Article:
Prince William Co. officials divided over Haymarket affordable housing project at town hall-style event

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Republican Prince William supervisors Jeanine Lawson and Bob Weir held a town hall-style meeting Monday night where they sought to drum up opposition to a 144-unit affordable housing proposal near the town of Haymarket.

The project, Highpointe at Haymarket, is proposed for development at 6652 James Madison Highway on the border of Haymarket, with 12.6 acres in the county and the remaining 3.8 acres within the town’s boundaries. While the project would include 240 multi-family affordable housing units total, only 144 of those units would be zoned for Prince William. The remaining would sit inside the town.

Lawson, who represents the Brentsville District on the Board of County Supervisors and is seeking election as board chair, and Weir, who represents the Gainesville District, argued the proposed development is incompatible with the surrounding area on the western end of the county.

Many of the supervisors’ claims, voiced at the event held at Haymarket Elementary School, are backed by concurring opinions from the local school system and county planning office.

But despite opposition from county staff, outgoing Democratic board Chair Ann Wheeler said in an email to officials that the proposal is “clearly aligned with Board policy and the Comprehensive Plan,” which calls for additional investments in affordable housing. Her Democratic colleagues, which have the board majority, have voiced support for the project.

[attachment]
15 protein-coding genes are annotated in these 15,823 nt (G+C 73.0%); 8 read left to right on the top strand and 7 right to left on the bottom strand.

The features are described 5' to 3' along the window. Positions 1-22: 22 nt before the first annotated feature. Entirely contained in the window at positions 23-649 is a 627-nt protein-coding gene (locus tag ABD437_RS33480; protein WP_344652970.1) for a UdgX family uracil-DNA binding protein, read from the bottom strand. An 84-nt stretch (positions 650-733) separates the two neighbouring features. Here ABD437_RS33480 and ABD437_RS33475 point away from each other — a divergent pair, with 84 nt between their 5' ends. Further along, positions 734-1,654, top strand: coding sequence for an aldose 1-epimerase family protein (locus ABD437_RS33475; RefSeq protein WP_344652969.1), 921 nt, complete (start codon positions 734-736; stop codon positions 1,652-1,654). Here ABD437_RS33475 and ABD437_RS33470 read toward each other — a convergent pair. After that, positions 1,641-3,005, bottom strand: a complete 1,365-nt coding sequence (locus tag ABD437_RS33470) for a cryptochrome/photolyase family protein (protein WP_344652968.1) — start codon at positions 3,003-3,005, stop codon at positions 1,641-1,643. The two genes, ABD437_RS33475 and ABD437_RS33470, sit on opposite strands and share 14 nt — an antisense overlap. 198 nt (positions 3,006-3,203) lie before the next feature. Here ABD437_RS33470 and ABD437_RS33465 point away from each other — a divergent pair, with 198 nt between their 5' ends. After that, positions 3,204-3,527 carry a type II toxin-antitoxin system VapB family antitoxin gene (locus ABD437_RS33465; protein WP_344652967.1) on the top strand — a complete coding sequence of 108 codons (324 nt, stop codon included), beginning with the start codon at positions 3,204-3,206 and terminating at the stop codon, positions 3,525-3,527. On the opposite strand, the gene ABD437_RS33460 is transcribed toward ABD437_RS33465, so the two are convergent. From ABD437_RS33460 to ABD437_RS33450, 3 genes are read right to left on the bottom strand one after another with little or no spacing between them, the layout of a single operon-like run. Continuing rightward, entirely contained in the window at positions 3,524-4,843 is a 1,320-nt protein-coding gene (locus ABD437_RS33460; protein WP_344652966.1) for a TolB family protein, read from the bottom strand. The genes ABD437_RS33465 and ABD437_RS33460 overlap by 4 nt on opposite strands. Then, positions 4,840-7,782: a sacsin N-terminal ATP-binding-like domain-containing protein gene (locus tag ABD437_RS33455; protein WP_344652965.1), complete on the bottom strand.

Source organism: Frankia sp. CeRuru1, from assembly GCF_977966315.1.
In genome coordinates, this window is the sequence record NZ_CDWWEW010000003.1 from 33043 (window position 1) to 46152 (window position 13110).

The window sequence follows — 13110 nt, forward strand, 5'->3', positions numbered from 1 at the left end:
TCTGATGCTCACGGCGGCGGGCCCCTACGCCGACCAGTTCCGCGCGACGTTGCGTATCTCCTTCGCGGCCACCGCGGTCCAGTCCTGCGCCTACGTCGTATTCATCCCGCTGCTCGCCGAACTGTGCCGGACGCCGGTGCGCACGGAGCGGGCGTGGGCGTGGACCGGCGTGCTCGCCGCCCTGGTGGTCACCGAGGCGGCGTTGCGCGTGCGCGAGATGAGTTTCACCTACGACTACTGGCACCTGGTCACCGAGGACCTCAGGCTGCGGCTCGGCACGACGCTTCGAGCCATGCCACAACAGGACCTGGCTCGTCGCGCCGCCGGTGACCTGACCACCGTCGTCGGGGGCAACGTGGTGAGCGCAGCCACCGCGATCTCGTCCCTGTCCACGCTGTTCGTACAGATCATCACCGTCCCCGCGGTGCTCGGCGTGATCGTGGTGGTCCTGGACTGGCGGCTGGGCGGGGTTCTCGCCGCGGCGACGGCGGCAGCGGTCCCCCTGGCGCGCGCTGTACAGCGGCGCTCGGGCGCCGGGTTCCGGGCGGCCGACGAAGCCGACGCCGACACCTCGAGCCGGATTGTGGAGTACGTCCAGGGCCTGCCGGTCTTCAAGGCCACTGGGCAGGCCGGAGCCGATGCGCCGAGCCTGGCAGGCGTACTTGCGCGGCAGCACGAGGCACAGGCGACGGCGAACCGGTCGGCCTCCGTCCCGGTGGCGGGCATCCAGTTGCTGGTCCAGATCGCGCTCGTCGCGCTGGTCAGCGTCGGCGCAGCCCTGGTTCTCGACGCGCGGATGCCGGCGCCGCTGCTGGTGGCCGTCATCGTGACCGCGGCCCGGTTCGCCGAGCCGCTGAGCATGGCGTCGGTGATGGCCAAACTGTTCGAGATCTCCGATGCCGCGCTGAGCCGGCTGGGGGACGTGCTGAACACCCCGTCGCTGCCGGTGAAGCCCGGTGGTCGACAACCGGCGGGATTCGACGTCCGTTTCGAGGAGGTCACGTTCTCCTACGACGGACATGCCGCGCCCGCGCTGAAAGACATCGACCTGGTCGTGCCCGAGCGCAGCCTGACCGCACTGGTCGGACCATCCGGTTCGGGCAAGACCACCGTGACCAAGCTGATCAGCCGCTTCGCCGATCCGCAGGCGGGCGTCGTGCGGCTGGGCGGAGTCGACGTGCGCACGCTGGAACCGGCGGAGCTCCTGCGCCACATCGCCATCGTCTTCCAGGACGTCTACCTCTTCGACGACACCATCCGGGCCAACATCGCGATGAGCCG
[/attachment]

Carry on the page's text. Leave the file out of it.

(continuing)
Highpointe’s developer, Detroit-based American Community Developers, Inc., is seeking a Comprehensive Plan amendment from the county to change the land designation to allow high-density housing and make way for the 144 units that would lie within the county. The developer said it would also seek a rezoning. The property is currently zoned for office mid-rises with a special use permit for a hotel, according to Lawson and Weir.

The portion of the project that lies in Haymarket will require a separate rezoning, the process for which is ongoing, according to Town Manager Emily Kyriazi.

Town officials have voiced concern additional traffic generated from the development would place a damper on the town’s walkability.

Opposition from schools, planners

Lawson and Weir highlighted the Prince William County School Board’s opposition to the plan on the basis that more housing in the area would place additional strain on already large classroom sizes at Haymarket Elementary School, Ronald Wilson Reagan Middle School and Gainesville High School.

Brentsville School Board member Adele Jackson during Monday’s event urged county officials to adhere to the school’s rejection of the proposal.

Lawson and Weir also pointed to a report from the Prince William planning office saying the proposed development doesn’t align with the characteristics of the location.

“The density being proposed is not appropriate for the area, given the proposal is not within an activity center, nor a town center, nor a redevelopment corridor, nor is it near a high employment area or employment center, nor are there transit facilities nearby or services,” the report said. “The proposal should reduce the number of units to a more appropriate density for this area.”